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I have read, on this site and elsewhere, with increasing frequency, a strident plea from a growing crowd that the federal government do something to make BP stop their incessantly leaking oil well.

While I understand the well-meaning emotion behind this ardent desire, born no doubt of frustration and helplessness, behind the emotion, there is the rule of law, and ultimately the Constitution, which binds the actions (or lack thereof) of our federal officials, the Coast Guard, and the President.

A recent FP diary encouraged me to outline the framework of authority within which our government is bound in this case.

Disclaimer: I am not a lawyer.

Authority, broadly defined, is what gives the government its power to act.  In the Bill of Rights, Articles 9 and 10 read,

Amendment IX:
The enumeration in the Constitution, of certain rights, shall not be construed to deny or disparage others retained by the people.

Amendment X:
The powers not delegated to the United States by the Constitution, nor prohibited to it by the States, are reserved to the States respectively, or to the people.

What this means, in the context of the oil spill, is that the federal government only has the authority to act when such authority is specifically granted to it - and only within the defined scope of such authority.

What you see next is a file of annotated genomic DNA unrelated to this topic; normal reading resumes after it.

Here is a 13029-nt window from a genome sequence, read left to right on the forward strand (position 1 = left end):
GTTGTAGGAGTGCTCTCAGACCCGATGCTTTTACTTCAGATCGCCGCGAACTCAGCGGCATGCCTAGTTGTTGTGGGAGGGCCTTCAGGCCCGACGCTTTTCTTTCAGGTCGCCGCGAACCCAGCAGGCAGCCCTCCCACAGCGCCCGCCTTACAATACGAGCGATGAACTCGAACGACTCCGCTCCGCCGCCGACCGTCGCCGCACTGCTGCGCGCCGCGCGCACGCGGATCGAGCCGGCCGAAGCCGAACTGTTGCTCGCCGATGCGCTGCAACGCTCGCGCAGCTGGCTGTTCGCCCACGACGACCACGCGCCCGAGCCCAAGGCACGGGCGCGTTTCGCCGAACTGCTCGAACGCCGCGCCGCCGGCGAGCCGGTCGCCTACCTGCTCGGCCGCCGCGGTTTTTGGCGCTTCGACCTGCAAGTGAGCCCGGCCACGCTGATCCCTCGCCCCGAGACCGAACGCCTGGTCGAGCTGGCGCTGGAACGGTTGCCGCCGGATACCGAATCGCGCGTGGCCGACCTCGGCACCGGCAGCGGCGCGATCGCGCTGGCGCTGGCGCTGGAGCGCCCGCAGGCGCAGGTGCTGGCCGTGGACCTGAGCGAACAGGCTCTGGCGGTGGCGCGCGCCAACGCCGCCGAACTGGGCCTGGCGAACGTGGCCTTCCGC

We generally see this as a good thing and a bedrock of a "free society" - namely, that the government can't poke its nose into our business except when a law says it can.

In this case, the relevant law is the Oil Pollution Act of 1990 (OPA 90 - 33 USC 2701-2761).  OPA 90, among other things, provides authority for the government to hold financially responsible the people or companies (the "Responsible Parties") who spill oil.  The government can sue for cleanup costs as well as damage to the environment (as the latter is harder to quantify in dollar amounts).  OPA 90 also authorized the creation of the Oil Spill Liability Trust Fund (OSLTF), a budget for immediate response to oil spills, due to the inevitable delay in squeezing money from the RPs.  (OPA 90 did a lot more, too, everything from requiring double hulls on tankers to laying the groundwork for AIS, a vessel monitoring system, and requiring that the new class of Coast Guard buoy tenders include an oil recovery system - as we see in effect in the Gulf today.  But I digress.)

The complementary aspect to authority in this case is what in law enforcement terms is called the "use of force continuum".  Its military equivalent is ROE (Rules of Engagement).  The Use-of-Force continuum describes what levels of force are authorized, and when, in order to achieve compliance with a legal order from a law enforcement officer.  These rules are almost always quite strict, to avoid illegally hurting someone.  The levels on the Use of Force continuum typically range from very mild (Loud Verbal Commands with Task Direction) to severe (Deadly Force) with several intervening steps.  The law enforcement officer is trained to recognize which step is appropriate to use, and when to either escalate or de-escalate along the continuum.

Force is generally authorized in one of two situations:

  1. To protect the officer or other personnel (including the public)
  1. To achieve compliance with a lawful order

Force may rarely be authorized in other situations, such as to protect property (imagine a nuclear reactor).

While the verbiage (and specific legal meaning) varies, law enforcement officers are generally trained to use the minimum force necessary to compel compliance with their orders.